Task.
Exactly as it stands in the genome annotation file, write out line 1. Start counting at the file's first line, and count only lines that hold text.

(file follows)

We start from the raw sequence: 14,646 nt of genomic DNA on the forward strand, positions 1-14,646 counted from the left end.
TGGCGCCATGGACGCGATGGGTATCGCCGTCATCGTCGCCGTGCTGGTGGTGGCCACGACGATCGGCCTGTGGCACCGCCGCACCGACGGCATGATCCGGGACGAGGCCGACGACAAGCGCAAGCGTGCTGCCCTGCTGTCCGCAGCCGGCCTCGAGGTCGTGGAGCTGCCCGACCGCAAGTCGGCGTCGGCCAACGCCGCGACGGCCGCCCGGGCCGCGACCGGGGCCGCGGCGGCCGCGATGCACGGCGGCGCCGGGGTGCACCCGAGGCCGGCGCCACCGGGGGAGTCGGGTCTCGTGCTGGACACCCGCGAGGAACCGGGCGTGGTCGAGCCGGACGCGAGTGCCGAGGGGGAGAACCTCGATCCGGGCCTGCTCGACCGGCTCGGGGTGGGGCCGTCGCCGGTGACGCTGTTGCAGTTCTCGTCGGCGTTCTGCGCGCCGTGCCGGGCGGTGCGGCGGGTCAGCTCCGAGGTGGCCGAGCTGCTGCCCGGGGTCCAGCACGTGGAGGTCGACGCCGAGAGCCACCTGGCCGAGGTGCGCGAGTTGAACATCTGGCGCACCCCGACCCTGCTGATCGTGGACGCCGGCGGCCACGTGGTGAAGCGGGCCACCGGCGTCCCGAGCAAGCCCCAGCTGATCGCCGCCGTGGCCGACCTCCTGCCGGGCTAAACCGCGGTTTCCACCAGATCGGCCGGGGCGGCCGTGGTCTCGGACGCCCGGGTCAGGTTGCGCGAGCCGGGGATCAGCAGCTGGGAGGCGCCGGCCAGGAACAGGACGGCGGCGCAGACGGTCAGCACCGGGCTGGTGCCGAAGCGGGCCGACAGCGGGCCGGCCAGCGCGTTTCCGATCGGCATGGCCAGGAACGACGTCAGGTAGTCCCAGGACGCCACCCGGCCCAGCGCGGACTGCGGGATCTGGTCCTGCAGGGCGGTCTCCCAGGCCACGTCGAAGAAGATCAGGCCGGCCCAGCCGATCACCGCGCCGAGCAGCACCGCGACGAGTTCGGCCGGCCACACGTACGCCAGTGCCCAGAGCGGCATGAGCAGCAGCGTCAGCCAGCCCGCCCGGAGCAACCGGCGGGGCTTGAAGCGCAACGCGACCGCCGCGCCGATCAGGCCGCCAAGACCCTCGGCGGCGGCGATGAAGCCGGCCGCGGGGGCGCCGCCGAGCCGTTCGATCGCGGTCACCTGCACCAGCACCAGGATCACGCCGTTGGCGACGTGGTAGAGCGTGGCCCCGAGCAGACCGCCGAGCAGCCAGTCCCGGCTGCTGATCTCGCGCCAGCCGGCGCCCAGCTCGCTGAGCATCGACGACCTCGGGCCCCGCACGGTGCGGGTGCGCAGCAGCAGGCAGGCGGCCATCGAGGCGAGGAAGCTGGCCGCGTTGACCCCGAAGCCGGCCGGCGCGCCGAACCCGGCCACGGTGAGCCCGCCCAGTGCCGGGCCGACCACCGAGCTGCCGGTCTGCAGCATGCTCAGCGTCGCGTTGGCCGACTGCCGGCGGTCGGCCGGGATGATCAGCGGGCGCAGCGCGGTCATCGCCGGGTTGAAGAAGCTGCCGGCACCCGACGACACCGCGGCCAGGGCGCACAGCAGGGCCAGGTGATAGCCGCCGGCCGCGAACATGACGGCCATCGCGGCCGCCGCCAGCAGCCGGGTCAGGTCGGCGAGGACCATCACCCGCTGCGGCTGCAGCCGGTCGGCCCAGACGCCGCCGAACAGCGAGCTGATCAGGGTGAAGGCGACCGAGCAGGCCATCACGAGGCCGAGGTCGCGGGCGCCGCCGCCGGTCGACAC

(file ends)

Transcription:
We start from the raw sequence: 14,646 nt of genomic DNA on the forward strand, positions 1-14,646 counted from the left end.